Monday, September 20th, 2010

Guerlain 2 Place Vendome Eyeshadow Palette
Guerlain 2 Place Vendome Eyeshadow Palette

Is this palette worth $84?

I know that it probably sounds funny, but after reviewing and being disappointed by Guerlain’s Rue de Francs Bourgeois Eyeshadow Palette, I felt the need to determine whether the palettes were a miss in general or perhaps just that particular combination was underwhelming. I decided to go with Guerlain’s 2 Place Vendome Eyeshadow Palette ($84.00 for 0.25 oz.), which is one variation that seemed to stand out more than the others (to me).

The palette includes six eyeshadows in varying shapes and sizes.  It’s housed in a beautiful compact with a filigree pattern on the cover that’s actually see-through.  There’s a black plastic piece that lifts open to reveal the eyeshadows themselves (and on the inside, there is a mirror).  A dual-ended miniaturized brush is also included, and while not something I’d use under regular circumstances, is nicer than many other palette applicators I’ve come across.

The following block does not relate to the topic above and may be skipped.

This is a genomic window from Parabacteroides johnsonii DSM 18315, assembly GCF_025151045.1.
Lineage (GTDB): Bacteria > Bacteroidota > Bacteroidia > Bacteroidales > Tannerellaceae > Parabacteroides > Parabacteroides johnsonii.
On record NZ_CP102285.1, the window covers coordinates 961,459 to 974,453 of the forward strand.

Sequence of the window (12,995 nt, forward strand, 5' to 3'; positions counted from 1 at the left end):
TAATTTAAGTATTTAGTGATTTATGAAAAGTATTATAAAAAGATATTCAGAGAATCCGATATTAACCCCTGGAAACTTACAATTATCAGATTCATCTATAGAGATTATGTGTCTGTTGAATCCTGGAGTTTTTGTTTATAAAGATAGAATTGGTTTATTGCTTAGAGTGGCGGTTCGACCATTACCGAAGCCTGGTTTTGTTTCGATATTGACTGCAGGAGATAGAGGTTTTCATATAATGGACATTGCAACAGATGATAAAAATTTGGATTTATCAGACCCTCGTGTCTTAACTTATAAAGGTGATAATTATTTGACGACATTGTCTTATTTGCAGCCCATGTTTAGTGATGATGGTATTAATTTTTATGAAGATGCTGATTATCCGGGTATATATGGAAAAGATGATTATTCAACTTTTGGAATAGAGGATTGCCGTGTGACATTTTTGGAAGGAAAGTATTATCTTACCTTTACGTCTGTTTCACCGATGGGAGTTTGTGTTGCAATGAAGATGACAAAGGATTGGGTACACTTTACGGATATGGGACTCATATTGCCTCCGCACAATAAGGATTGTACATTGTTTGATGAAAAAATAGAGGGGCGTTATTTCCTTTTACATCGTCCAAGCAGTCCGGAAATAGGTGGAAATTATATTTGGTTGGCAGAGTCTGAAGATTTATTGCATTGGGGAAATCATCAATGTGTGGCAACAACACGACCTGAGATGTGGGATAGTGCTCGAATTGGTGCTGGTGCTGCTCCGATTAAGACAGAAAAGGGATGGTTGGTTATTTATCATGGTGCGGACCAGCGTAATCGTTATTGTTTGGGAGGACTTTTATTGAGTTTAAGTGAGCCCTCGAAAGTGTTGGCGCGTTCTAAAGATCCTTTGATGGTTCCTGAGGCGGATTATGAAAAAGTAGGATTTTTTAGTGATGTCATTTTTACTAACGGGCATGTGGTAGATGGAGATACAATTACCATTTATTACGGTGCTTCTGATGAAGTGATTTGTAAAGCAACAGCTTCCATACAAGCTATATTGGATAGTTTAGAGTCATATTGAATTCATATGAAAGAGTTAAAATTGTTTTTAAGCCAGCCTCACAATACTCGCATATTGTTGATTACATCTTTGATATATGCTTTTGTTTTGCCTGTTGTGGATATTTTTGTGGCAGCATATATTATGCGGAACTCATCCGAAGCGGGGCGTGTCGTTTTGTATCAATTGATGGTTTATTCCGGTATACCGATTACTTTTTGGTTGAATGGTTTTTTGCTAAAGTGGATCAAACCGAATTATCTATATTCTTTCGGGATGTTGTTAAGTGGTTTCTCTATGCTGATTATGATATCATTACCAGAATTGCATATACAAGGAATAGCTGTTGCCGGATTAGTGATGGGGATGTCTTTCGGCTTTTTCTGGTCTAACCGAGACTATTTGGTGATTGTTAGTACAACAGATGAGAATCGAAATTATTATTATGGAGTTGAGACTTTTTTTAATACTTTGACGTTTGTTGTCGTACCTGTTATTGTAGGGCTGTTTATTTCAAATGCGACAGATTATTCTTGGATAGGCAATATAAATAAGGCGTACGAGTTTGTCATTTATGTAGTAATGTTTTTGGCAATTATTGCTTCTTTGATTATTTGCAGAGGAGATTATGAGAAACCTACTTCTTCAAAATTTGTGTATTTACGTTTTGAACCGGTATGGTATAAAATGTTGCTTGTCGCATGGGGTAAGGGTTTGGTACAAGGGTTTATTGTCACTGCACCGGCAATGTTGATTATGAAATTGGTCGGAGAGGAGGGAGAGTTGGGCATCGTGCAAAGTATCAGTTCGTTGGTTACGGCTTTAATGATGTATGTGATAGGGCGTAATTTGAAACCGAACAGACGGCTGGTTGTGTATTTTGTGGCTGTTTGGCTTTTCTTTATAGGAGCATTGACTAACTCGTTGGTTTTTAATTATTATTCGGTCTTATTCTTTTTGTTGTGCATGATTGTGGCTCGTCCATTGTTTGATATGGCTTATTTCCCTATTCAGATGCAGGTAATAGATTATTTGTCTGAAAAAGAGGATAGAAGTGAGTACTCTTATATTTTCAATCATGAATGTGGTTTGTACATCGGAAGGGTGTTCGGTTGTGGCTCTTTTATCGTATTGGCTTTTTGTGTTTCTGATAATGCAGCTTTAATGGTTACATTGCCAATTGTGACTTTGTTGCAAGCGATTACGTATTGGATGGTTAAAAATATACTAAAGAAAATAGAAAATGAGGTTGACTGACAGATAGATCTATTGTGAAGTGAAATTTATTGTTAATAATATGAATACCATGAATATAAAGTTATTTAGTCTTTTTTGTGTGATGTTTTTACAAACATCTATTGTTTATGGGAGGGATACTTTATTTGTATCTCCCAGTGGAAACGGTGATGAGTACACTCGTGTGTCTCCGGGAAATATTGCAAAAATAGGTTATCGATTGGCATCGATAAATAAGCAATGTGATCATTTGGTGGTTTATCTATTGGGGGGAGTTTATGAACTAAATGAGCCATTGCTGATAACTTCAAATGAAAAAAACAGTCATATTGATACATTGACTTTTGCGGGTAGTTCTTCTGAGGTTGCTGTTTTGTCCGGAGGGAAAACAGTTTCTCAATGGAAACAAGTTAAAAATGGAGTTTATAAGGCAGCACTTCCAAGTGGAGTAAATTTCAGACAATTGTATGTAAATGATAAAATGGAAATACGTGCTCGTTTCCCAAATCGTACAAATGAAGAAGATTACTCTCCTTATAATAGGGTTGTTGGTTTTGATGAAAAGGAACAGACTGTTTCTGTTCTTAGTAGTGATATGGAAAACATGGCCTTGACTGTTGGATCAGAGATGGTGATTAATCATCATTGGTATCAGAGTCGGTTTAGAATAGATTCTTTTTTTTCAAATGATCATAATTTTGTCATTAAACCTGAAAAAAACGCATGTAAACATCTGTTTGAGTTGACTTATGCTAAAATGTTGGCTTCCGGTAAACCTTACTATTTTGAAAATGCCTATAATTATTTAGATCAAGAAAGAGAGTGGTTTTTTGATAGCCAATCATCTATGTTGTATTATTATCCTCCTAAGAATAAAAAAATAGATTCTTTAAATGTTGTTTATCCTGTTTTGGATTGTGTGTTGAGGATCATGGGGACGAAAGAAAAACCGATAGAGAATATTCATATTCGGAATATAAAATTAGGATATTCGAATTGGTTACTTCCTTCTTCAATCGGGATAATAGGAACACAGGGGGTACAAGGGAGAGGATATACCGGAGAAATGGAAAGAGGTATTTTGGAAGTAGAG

This is a rather cool-toned palette, which would make it most suitable for those who lean cool, but it’s still wearable on warmer skin tones, since they’re closer to neutral than very cool.  There is a pale white-beige with a satin finish, muted gray-brown with a satin finish, medium-dark ocean blue with soft sheen, antique gold with a hint of taupe base and frosted shimmer, cool-toned charcoal brown with a semi-matte finish, and darkened purple-black with flecks of violet shimmer over a semi-matte color base.

I think the pigmentation on the eyeshadows is nice overall, but it’s not rich and intense and luxe to me.  I really don’t get the luxury feel from the texture, but these shades are more impressive in their subtle nuances than in Rue de Francs Bourgeois.  I’m not keen on the level of pigmentation in the lighter brown shade, which is a little sheer; though the charcoal-brown shade appears sheer when swatched, it applies just fine with a brush on the eyes (say in the crease).